Congress and the White House have until the end of September to raise the national debt limit before the federal government is faced with the prospect of either not paying its bondholders on time or deferring other bills. Here’s a primer on the U.S. national debt, the debt limit and interest payments on the nation’s credit line:
1As of July 31, the federal government’s total debt stands at $19.845 trillion, according to the Treasury Department’s monthly reckoning. Nearly all of it is subject to the statutory debt ceiling, which is currently set at just under $19.809 trillion. As a result, as of the end of July there was just $25 million in unused debt capacity remaining.
3Though U.S. government debt is perhaps the most widely held class of security in the world, as of the end of July 27.6% of the debt (about $5.48 trillion) is owed to another arm of the federal government itself. The single biggest creditors, in fact, are Social Security’s two trust funds, which together held more than $2.9 trillion in special non-traded Treasury securities, or 14.7% of the total debt. (Social Security revenues exceeded benefit payments for many years; the surplus was required by law to be invested in Treasuries.) Another big holder: the Federal Reserve system, which as of early August collectively held nearly $2.5 trillion worth of Treasuries, or 12.4% of the total debt. (The Fed’s holdings are included in the “debt held by public” category.)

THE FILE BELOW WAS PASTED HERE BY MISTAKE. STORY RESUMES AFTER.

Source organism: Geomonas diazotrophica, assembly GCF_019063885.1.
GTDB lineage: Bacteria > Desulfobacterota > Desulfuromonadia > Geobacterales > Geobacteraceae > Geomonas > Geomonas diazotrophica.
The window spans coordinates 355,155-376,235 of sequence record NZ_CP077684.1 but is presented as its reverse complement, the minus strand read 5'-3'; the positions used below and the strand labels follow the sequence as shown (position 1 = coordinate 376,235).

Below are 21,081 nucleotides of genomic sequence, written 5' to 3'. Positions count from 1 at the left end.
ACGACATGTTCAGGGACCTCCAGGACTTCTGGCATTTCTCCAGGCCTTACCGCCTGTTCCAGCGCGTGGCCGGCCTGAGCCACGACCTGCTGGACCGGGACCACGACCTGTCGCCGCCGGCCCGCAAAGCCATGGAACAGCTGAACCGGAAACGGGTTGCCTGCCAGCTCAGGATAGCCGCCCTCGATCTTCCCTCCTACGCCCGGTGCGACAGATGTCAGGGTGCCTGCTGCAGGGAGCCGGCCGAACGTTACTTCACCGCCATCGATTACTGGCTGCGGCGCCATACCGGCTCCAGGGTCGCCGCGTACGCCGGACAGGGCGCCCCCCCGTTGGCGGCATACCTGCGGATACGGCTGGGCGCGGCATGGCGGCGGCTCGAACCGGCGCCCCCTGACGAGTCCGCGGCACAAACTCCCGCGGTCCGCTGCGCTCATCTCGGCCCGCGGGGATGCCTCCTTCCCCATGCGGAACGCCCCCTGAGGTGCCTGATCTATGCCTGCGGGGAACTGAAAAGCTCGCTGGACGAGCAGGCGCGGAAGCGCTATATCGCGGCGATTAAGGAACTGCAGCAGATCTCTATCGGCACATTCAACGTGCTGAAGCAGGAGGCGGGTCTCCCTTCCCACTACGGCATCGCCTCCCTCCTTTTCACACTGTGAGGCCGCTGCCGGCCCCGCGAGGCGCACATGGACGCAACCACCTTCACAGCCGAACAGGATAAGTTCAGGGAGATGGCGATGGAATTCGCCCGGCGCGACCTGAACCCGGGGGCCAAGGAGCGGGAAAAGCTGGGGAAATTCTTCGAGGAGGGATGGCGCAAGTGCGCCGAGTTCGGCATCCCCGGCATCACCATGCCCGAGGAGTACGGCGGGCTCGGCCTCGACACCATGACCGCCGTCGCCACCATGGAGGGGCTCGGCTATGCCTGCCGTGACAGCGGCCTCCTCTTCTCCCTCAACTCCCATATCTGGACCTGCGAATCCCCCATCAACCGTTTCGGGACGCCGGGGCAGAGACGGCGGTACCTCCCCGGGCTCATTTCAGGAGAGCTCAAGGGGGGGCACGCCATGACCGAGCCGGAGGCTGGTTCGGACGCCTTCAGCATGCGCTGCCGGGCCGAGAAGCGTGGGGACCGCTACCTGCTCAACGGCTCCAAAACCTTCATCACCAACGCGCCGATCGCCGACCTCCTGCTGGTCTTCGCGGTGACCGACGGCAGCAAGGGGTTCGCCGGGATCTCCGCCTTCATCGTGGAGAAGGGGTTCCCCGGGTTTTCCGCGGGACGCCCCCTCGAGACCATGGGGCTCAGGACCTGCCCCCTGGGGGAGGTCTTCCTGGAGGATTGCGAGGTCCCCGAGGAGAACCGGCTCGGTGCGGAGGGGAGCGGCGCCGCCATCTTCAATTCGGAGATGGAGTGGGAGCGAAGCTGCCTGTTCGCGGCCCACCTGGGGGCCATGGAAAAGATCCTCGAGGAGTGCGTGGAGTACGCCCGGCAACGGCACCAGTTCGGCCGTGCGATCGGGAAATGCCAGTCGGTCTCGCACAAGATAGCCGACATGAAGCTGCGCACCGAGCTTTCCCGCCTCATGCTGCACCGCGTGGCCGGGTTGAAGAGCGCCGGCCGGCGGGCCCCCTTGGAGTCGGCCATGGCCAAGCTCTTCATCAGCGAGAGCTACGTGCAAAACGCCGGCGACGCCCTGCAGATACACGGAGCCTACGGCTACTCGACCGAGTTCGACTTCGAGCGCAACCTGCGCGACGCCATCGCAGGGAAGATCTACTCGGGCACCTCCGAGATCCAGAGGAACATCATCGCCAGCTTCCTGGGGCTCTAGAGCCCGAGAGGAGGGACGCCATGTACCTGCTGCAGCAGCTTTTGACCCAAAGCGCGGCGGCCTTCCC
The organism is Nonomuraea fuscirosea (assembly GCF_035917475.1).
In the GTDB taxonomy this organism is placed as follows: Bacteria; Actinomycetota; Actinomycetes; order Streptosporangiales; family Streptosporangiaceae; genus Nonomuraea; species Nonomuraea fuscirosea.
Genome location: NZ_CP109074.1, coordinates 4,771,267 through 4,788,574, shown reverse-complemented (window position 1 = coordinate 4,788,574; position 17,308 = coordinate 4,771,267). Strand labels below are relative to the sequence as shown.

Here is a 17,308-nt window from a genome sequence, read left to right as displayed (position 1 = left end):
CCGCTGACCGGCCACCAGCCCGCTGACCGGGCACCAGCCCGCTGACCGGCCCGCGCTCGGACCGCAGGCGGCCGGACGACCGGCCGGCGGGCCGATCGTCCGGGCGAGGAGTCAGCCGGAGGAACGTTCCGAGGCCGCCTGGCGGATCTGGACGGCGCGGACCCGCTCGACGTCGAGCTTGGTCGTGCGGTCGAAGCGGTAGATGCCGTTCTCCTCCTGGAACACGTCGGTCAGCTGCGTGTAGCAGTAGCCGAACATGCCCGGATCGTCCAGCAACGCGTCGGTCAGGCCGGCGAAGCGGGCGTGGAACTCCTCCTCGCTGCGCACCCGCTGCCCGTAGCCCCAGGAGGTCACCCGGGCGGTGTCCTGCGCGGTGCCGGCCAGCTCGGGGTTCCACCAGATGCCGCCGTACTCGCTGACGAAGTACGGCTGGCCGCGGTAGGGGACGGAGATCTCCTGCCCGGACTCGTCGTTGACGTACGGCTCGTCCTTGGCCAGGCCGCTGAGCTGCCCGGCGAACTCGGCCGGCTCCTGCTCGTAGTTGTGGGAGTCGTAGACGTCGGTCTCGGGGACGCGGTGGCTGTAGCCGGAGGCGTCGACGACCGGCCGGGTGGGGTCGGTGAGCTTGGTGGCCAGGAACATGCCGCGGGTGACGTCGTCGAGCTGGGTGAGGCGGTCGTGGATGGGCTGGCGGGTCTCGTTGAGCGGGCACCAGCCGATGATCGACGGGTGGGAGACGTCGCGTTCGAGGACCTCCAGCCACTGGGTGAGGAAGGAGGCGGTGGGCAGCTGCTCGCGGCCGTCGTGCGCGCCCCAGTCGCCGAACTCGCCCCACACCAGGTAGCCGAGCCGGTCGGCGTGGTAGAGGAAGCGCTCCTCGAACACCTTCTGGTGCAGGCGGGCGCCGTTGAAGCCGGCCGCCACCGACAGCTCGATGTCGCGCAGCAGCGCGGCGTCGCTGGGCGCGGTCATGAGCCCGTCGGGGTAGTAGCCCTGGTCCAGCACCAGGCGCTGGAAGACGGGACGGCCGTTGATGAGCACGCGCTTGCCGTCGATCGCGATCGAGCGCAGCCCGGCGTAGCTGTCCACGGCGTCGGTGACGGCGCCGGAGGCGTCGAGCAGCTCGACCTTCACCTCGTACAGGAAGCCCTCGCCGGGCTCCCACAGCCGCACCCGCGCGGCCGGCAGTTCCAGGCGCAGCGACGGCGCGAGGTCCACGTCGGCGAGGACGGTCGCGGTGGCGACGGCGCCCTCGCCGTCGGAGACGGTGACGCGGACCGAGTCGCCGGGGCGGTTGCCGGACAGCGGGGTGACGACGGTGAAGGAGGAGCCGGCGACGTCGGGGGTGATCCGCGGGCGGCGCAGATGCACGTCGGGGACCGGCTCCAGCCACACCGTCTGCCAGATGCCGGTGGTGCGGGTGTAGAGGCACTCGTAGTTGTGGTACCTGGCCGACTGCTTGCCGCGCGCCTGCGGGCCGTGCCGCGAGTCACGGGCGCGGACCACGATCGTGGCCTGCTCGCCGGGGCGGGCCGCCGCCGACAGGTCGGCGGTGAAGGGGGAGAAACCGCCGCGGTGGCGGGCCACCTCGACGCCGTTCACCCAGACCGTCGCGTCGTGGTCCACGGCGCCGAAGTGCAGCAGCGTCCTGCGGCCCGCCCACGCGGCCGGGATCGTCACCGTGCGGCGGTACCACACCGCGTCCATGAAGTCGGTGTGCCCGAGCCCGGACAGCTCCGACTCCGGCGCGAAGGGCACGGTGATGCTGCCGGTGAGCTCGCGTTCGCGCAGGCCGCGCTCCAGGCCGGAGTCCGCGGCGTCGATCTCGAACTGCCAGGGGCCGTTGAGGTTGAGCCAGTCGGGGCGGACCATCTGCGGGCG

BONUS FACT: Though many people may believe that “China owns our debt,” as of June (the latest month available), mainland China only held about 5.8% of the total debt, or about $1.15 trillion. (Hong Kong, a “special administrative region” of China, held another $202.6 billion.) China was the top foreign holder of Treasury securities, ahead of Japan, which held just under $1.1 trillion.
Note: This is an update to a post originally published on Oct. 9, 2013.